The Discovery Channel television program MythBusters covered the Tueller Drill in a 2012 episode titled “Dual Dilemmas.” The MythBusters team found that with attacks initiated from 20 feet it was possible to shoot a knife wielding attacker when armed with a holstered handgun, but only just as the attacker reached the shooter. At shorter distances, the attacker was always able to stab the defender prior to being shot.
It’s important to keep in mind that in the Mythbusters scenario the subjects were aware in advance of the knife attack and the response (simple reaction time). The reactionary gap would be significantly greater in most real world scenarios.
TACTICS, TECHNIQUES AND PROCEDURES
Although the employment of appropriate tactics, techniques and procedures (TTP) cannot eliminate the reactionary gap, it can lessen it. Split seconds count.
Noted firearms trainer and former U.S. Navy SEAL and NSWDG operator Kyle Defoor of Defoor Proformance Shooting has found that a fixed blade knife is typically one-quarter second faster than a gun in a retention shooting situation. It’s here where empty hand techniques and the use of the blade come into play.
Many of the commonly taught retention shooting techniques rarely work on the street. They may be great on the square range, but can get you killed in the real world. At bad breath distances you’ll need to defend yourself from the threat before you can draw your gun. Forget the commonly taught shove and “speed rock.” At this close distance, the mantra should be fight first and shoot second.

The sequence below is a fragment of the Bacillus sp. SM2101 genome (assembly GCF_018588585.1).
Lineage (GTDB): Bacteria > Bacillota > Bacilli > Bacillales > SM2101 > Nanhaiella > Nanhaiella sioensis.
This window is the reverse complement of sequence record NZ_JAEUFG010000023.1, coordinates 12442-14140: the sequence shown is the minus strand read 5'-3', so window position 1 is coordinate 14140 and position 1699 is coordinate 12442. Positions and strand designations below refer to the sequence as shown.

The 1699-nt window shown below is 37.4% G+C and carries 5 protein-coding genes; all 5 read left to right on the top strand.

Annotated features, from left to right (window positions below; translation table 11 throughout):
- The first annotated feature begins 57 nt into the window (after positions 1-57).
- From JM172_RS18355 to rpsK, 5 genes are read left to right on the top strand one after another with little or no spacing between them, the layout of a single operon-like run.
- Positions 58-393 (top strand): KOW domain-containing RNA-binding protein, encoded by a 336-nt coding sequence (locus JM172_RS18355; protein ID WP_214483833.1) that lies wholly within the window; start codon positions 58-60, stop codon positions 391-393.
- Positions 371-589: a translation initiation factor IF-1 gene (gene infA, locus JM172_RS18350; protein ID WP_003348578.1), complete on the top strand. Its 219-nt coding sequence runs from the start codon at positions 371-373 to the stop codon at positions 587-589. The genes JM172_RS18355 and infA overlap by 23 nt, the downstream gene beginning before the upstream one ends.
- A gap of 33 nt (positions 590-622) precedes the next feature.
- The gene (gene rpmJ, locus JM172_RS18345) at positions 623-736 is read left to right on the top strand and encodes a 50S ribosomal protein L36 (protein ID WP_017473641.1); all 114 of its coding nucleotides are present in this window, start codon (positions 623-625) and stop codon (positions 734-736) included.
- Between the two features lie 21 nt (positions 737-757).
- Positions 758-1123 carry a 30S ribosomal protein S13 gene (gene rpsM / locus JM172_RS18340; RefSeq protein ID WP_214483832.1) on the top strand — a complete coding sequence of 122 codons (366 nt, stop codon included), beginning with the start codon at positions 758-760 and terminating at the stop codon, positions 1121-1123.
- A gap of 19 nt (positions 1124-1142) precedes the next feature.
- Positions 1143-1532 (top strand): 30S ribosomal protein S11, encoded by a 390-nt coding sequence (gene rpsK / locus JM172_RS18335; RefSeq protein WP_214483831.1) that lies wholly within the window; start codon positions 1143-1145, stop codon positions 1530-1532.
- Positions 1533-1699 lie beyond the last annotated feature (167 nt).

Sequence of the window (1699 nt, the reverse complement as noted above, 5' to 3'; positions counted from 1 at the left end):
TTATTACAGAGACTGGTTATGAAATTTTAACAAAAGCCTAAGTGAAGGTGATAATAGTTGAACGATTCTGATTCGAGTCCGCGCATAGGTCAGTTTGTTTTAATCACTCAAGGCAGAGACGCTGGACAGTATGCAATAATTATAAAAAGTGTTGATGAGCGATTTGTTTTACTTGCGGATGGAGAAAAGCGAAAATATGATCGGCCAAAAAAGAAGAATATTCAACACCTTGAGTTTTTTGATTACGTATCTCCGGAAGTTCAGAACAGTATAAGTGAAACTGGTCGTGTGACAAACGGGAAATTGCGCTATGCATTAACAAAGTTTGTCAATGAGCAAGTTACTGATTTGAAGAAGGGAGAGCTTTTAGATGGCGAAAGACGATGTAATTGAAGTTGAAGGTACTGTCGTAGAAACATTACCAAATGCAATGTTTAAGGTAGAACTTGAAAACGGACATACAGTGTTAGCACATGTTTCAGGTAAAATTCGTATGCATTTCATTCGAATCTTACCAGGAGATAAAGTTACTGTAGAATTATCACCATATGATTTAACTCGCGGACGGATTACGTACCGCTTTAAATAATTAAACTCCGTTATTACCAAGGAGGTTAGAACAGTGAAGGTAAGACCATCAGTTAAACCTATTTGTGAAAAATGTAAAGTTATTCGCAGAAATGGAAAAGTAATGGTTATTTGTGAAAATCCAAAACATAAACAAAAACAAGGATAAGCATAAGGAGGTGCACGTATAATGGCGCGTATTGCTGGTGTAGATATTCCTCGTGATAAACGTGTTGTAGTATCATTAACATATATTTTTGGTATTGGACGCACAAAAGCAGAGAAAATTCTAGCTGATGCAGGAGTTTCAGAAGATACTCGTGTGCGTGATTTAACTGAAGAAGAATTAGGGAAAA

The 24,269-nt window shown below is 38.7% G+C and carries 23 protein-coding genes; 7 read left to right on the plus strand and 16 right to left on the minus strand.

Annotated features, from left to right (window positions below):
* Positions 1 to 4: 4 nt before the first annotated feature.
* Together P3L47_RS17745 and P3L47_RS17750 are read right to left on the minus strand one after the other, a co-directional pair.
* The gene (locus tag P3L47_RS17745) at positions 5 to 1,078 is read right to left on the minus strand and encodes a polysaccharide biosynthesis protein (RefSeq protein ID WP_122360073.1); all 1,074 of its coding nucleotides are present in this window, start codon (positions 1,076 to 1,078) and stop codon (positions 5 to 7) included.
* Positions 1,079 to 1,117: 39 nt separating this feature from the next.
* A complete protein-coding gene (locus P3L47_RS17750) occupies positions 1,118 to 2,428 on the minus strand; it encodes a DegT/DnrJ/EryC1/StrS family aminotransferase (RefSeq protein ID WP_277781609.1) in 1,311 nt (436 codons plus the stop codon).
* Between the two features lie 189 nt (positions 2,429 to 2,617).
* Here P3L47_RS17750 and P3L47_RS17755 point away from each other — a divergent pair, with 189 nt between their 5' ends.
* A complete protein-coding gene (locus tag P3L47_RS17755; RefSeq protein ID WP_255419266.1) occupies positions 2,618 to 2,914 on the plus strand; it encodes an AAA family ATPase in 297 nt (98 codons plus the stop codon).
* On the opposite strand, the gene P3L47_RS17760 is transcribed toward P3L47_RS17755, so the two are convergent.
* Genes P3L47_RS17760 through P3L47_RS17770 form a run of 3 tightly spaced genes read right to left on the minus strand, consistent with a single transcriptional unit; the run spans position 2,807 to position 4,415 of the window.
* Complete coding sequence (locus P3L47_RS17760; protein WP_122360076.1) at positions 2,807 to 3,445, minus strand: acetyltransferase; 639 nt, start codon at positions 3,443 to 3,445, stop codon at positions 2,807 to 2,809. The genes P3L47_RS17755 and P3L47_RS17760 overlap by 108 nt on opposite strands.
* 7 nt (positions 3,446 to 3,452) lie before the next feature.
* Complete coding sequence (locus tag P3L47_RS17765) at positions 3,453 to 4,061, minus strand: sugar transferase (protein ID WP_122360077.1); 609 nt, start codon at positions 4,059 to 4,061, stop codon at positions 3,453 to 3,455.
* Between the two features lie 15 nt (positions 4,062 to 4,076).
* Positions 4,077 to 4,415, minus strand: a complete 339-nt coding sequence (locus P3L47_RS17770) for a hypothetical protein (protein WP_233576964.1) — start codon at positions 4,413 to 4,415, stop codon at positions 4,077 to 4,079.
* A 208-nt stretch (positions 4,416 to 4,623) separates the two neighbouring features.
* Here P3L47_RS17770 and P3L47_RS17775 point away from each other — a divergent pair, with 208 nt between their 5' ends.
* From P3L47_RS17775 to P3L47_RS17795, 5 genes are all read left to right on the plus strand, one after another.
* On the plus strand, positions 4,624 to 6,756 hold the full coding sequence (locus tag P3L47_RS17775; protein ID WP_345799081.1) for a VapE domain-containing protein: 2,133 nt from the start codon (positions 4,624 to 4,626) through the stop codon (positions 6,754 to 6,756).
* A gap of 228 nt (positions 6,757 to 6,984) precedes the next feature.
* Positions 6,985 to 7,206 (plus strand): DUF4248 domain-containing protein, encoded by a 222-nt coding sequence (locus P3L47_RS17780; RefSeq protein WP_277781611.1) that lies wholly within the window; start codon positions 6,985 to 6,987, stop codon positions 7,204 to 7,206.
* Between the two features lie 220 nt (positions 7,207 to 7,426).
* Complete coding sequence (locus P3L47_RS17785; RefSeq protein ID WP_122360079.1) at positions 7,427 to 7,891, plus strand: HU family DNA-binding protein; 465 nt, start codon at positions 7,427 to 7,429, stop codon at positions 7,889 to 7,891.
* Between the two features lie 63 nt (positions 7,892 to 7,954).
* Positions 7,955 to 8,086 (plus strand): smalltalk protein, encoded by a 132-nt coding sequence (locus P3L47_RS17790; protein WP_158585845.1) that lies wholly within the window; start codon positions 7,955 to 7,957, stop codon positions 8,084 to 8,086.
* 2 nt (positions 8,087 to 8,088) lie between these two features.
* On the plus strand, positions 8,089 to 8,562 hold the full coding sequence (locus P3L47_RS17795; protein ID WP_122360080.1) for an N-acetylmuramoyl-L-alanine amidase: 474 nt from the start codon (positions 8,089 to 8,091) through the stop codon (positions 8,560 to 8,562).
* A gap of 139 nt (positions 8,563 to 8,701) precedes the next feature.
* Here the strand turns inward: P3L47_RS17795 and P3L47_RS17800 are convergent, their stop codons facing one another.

In a lethal force encounter, a knife may be employed to gain physical balance, a dominant body position and leverage or to create space before introducing a gun into the fight. Some examples where this may be necessary are when in a lethal clinch, when attacked from behind, on the ground in a bad body position or thrown over objects. It may also be employed as a weapon retention tool in the event of attempted gun grab.
It’s critical to be able to seamlessly transition from hand to knife and from knife to gun. You must be able to draw your knife in a critical situation and still be able to rapidly transition to your handgun.
Although it may be reasonable to secure a folder, attempting to do so with a fixed blade can pose issues. Oftentimes it’s better to keep the knife deployed. Some fixed blade knife designs are better than others in this regard, allowing you to access and manipulate your firearm with both hands while maintaining control of the knife, without having to re-sheath or discard the blade.
And in some instances it may be tactically advantageous to deploy both blade and gun in combination, such as to break contact or deal with multiple assailants. Of course, the key here is once again training.
Serious consideration needs to be given as to how the knife is carried. If you can’t access your gun, will you still be able to easily access and deploy your knife? Can you access it with either hand?
Concealment of the knife is also an important consideration. Not only does it give you the element of surprise, it lessens the likelihood of an assailant grabbing the knife.
I generally prefer to carry a fixed blade knife on my support hand side in the 10 or 11 o’clock position. This provides easy access with either hand. It also makes it easier to access and deploy the knife from a clinch and if knocked to the ground. And it gives me access to the knife when I can’t access my gun on my strong side.
TO SUM UP
To sum up, a knife should be considered as a critical component of the self-defense toolbox. An edged weapon is an effective close-range force multiplier that needs to become part of an integrated combatives skill set. Integrated combative training is essential. You cannot predict the type of fight that you will be in. Paratus fortuna juvat (fortune favors the prepared).
Defoor Proformance Shooting
TACTICAL DEFENSE INSTITUTE